Burma, oh Burma. What a beautiful, humble, wonderful country. Full of beautiful, humble and wonderful people. Unlike anywhere I have visited in Asia, or for the matter in the World, Burma (or Myanmar) leaves you with a feeling that is pretty hard to describe.
Having not given Burma too much thought, it wasn’t until I was walking through the forest in the far flung, far-eastern rural stretches of Cambodia that I first really considered going. The guide, and founder of Elephant Valley Project who we were with, mentioned Burma and how the Burmese value life in all things; his example was that they see a bird and they care for it, others see a bird and will kill it. After some considerable research on the overland situation, it became apparent we could travel to Burma via Thailand. So, after returning to Bangkok to sort out our visas, soon enough we had made it into Burma. As soon as you got to the border, you knew you were somewhere different. It was like stepping back in time which is why I urge you to visit before it becomes developed and changes as a country.
After crossing the border and having one heck of a journey down to Dawei, we had reached destination Southern Burma. I had not read much about the South, given that in very recent times tourists could only visit a handful of places and had to fly into and out of the capital, Yangon. After all this had changed and being presented with the opportunity to visit the country overland, of course we had to head South where few westerners had been before us. As some of you may know, tourists can only stay in certain hotels throughout the country. We wanted to avoid Government run ones, and a friendly local helped us locate a nice guesthouse. And no, he didn’t hold out his hand for a ‘tip’. Whilst not one of the cheapest of places for accommodation in the South East Asia region, Burma more than makes up for it with cheap food, transport and it’s undeniably marvelous way.
Dawei was an absolute treasure. Located just a short-ish (maybe 30 minutes) tuk tuk from a clean, near-empty and just lovely beach, it provided us with a wonderful insight into the life of the Burmese. As there were very few westerners around, we were quite a sight and it seemed all the locals were extremely happy to see us. We ate in the most local places we could find, which wasn’t too hard. Even for veggies, the food was scrumptious. And, of course cheap. We wandered the streets and drank a Myanmar beer on the beach. We got lost en route to the beach, and ended up driving through the tiniest village in the middle of the forest I have ever seen – the children were in awe as they saw us and even more so when we said ‘maingalarpar’ – hello. They ran along behind the tuk tuk whilst huge palm trees with enormous coconuts swayed above all our heads. It was quite a magical experience and I am truly grateful our tuk-tuk driver had taken the wrong turning.
After a few days relaxing in Dawei, we made our way a little north to the town of Mawlamyine. When I say made our way, what I mean is we spent 17 hours on the train traversing the fairly modest 368km distance. It was an incredible experience; long but incredible. Surrounded only by locals, we whiled away the day on trains with open windows, whizzing (crawling) through tiny villages, paddies, forests and mountains. We swayed our way precariously across bridges which led to considerable height-induced fear within myself; these bridges had absolutely nothing to stop the train even slightly toppling off the edge – something which seemed an absolute possibility. The journey involved one change which involved out of one train and following the hordes down the tracks onto another, hoping it was the right one. As the journey took us into the evening, we were rewarded with one of the best sunsets I have ever seen, with rice paddies glistening in the distance. It was a very special and endearing experience and one I am very grateful for having.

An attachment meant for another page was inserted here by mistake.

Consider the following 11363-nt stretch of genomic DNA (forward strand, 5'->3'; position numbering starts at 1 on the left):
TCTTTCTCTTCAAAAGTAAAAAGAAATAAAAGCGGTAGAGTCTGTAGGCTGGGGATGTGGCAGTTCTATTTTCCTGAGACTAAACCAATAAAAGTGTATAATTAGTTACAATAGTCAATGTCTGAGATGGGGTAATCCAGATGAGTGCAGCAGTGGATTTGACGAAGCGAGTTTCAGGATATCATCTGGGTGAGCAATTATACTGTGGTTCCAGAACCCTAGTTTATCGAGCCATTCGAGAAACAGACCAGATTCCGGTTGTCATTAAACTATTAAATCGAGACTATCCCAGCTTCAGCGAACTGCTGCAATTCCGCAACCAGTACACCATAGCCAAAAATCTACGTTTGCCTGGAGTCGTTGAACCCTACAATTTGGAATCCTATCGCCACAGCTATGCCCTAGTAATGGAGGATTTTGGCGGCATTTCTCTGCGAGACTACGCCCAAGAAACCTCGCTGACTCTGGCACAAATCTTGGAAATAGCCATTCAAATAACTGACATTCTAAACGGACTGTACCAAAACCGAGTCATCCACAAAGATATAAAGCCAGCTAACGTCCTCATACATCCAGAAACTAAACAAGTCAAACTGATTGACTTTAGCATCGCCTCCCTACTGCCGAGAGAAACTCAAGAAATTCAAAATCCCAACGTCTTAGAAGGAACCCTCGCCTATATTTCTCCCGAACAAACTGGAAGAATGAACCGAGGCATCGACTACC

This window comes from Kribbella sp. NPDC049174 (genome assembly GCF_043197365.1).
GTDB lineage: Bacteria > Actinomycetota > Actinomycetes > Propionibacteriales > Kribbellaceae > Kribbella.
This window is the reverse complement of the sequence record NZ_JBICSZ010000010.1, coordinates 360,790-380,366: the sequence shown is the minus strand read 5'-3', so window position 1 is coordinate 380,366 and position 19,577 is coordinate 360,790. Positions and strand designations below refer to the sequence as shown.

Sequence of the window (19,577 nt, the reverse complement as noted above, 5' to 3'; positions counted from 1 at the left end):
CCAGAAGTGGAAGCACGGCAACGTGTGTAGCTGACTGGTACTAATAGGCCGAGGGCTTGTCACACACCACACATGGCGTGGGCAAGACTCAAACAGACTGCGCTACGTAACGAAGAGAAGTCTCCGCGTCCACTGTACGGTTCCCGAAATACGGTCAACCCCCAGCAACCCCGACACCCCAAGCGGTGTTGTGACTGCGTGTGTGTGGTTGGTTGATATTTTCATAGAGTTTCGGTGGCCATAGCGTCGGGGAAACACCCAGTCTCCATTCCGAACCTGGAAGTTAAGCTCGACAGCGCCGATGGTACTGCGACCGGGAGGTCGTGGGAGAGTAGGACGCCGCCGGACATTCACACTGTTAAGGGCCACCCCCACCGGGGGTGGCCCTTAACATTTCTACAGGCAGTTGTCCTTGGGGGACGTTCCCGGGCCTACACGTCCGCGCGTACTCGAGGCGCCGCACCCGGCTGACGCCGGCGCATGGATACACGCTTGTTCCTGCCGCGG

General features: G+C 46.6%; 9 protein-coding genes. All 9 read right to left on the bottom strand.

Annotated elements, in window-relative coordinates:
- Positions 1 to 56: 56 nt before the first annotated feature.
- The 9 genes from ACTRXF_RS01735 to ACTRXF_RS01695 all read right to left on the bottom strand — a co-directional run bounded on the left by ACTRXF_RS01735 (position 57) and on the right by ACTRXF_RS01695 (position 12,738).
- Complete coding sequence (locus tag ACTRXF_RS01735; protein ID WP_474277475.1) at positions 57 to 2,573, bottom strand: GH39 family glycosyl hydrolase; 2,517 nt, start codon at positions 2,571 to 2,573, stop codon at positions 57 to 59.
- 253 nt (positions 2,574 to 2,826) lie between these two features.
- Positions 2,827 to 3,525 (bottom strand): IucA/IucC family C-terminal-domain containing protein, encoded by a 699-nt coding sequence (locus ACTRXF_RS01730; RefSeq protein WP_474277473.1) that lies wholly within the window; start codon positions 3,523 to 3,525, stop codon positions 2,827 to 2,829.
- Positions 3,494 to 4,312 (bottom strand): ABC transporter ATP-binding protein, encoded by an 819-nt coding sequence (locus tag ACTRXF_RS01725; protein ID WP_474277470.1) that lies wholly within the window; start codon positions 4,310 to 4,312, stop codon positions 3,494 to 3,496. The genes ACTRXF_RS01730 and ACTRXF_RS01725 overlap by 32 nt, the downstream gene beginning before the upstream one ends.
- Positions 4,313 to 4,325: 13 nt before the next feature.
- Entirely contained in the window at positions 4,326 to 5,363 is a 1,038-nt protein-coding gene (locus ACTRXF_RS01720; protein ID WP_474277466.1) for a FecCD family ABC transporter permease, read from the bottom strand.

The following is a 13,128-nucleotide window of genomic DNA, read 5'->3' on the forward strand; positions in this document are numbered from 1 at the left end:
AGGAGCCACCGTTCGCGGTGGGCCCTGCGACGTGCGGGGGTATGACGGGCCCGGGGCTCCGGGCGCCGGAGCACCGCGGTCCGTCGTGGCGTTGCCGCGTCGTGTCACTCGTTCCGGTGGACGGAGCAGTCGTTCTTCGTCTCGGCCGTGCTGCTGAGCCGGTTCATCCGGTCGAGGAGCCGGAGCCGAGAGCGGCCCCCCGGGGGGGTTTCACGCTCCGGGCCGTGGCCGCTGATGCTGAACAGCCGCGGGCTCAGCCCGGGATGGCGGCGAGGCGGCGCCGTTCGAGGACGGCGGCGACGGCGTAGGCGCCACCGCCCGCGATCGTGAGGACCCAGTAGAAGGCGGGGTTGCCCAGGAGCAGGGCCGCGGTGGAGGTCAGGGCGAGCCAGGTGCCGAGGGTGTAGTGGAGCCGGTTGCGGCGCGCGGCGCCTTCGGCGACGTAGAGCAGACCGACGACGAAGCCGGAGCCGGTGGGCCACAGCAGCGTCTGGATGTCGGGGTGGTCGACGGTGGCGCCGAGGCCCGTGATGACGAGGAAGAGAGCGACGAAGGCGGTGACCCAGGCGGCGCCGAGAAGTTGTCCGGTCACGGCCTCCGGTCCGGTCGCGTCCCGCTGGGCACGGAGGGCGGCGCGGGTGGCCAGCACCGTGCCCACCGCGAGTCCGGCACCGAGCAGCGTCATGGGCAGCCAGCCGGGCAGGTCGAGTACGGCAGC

Upon arriving in Mawlamyine train station we were immediately greeted by a friendly tuk-tuk driver who definitely spotted the westerners before any of his buddies. We hadn’t booked anywhere to stay so just rocked up to a few guesthouses that he helped us find. We settled on one and arranged with the driver to meet him tomorrow for lunch and a little trip out to see the giant laying down Buddha. The guesthouses in Burma are clean and sparkly (which you would hope for given the considerably higher cost than their other Asian neighbours), whilst they don’t have a great deal of atmosphere they do the job and the staff were great (until Yangon)… A highlight of Mawlamyine was the mere enjoyment of strolling along the river, deciding which bbq joint to settle down with a beer and plastic chair at, and appreciating the relaxed, slow pace of life that southern Burma seems to offer.
Mawlamyine is also the place to visit Win Sein Taw Ya Giant Buddha, also known as the world’s largest reclining buddha. It’s about 20 km out of the town, and once you get close you will go about 2 km down a road lined with statues of monks.
The big bud is quite strange, it houses a museum inside and it’s a little bit unfinished. You have the option to buy a tile (for next to nothing) to help with the completion work. We did and the monk manning the little tile stall inside of bud himself insisted on taking our photo whilst we held up the tiles. Tehehe.
And there you have it. We did very little in the means of touristy stuff (bud aside) in southern Burma. Instead, we spent days roaming these little towns and feeling every inch relaxed with their pace of life. Please visit the south of Burma, it is a true marvel and I still remember the complete happiness we all felt in this little snippet of the World. Burma you are beautiful.